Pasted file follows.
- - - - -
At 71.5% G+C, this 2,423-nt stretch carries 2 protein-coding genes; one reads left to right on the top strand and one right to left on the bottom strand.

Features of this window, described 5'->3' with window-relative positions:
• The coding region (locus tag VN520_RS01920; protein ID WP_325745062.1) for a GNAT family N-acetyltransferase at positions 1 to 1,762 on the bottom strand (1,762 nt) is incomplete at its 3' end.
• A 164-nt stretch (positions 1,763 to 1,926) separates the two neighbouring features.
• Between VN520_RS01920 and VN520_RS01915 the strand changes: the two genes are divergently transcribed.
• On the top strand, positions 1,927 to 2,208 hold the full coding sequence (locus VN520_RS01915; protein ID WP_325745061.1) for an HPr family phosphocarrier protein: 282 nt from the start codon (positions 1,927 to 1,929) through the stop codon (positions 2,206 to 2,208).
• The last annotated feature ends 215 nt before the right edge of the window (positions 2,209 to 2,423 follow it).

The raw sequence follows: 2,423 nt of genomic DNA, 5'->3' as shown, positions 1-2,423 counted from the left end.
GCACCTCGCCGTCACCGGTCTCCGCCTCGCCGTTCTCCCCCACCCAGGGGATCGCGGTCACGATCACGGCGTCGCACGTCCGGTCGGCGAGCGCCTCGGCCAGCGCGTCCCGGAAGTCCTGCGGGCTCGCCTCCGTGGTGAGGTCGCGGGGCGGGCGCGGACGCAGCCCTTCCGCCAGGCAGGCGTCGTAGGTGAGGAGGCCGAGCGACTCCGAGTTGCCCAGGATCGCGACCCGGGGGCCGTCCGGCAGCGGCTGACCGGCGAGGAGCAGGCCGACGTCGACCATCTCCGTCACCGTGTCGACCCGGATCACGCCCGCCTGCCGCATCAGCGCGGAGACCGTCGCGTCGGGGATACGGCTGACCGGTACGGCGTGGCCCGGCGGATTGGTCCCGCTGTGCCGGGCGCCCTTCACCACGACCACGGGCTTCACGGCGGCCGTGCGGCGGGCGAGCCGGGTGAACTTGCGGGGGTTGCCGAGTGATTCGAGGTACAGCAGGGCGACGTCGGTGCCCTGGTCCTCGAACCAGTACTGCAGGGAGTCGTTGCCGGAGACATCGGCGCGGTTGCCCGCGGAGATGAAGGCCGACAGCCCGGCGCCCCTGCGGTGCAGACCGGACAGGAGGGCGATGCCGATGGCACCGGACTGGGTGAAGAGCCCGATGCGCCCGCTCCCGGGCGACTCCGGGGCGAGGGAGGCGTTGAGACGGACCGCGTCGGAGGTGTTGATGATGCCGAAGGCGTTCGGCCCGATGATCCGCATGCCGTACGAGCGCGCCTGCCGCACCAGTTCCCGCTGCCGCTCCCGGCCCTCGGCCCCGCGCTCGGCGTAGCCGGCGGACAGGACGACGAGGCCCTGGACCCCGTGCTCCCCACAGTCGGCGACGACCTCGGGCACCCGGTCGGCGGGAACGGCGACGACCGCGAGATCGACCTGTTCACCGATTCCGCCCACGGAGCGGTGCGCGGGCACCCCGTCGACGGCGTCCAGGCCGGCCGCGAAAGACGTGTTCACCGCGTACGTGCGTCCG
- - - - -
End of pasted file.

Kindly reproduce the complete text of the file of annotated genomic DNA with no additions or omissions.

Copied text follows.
At 71.5% G+C, this 2,423-nt stretch carries 2 protein-coding genes; one reads left to right on the top strand and one right to left on the bottom strand.

Features of this window, described 5'->3' with window-relative positions:
• The coding region (locus tag VN520_RS01920; protein ID WP_325745062.1) for a GNAT family N-acetyltransferase at positions 1 to 1,762 on the bottom strand (1,762 nt) is incomplete at its 3' end.
• A 164-nt stretch (positions 1,763 to 1,926) separates the two neighbouring features.
• Between VN520_RS01920 and VN520_RS01915 the strand changes: the two genes are divergently transcribed.
• On the top strand, positions 1,927 to 2,208 hold the full coding sequence (locus VN520_RS01915; protein ID WP_325745061.1) for an HPr family phosphocarrier protein: 282 nt from the start codon (positions 1,927 to 1,929) through the stop codon (positions 2,206 to 2,208).
• The last annotated feature ends 215 nt before the right edge of the window (positions 2,209 to 2,423 follow it).

The raw sequence follows: 2,423 nt of genomic DNA, 5'->3' as shown, positions 1-2,423 counted from the left end.
GCACCTCGCCGTCACCGGTCTCCGCCTCGCCGTTCTCCCCCACCCAGGGGATCGCGGTCACGATCACGGCGTCGCACGTCCGGTCGGCGAGCGCCTCGGCCAGCGCGTCCCGGAAGTCCTGCGGGCTCGCCTCCGTGGTGAGGTCGCGGGGCGGGCGCGGACGCAGCCCTTCCGCCAGGCAGGCGTCGTAGGTGAGGAGGCCGAGCGACTCCGAGTTGCCCAGGATCGCGACCCGGGGGCCGTCCGGCAGCGGCTGACCGGCGAGGAGCAGGCCGACGTCGACCATCTCCGTCACCGTGTCGACCCGGATCACGCCCGCCTGCCGCATCAGCGCGGAGACCGTCGCGTCGGGGATACGGCTGACCGGTACGGCGTGGCCCGGCGGATTGGTCCCGCTGTGCCGGGCGCCCTTCACCACGACCACGGGCTTCACGGCGGCCGTGCGGCGGGCGAGCCGGGTGAACTTGCGGGGGTTGCCGAGTGATTCGAGGTACAGCAGGGCGACGTCGGTGCCCTGGTCCTCGAACCAGTACTGCAGGGAGTCGTTGCCGGAGACATCGGCGCGGTTGCCCGCGGAGATGAAGGCCGACAGCCCGGCGCCCCTGCGGTGCAGACCGGACAGGAGGGCGATGCCGATGGCACCGGACTGGGTGAAGAGCCCGATGCGCCCGCTCCCGGGCGACTCCGGGGCGAGGGAGGCGTTGAGACGGACCGCGTCGGAGGTGTTGATGATGCCGAAGGCGTTCGGCCCGATGATCCGCATGCCGTACGAGCGCGCCTGCCGCACCAGTTCCCGCTGCCGCTCCCGGCCCTCGGCCCCGCGCTCGGCGTAGCCGGCGGACAGGACGACGAGGCCCTGGACCCCGTGCTCCCCACAGTCGGCGACGACCTCGGGCACCCGGTCGGCGGGAACGGCGACGACCGCGAGATCGACCTGTTCACCGATTCCGCCCACGGAGCGGTGCGCGGGCACCCCGTCGACGGCGTCCAGGCCGGCCGCGAAAGACGTGTTCACCGCGTACGTGCGTCCG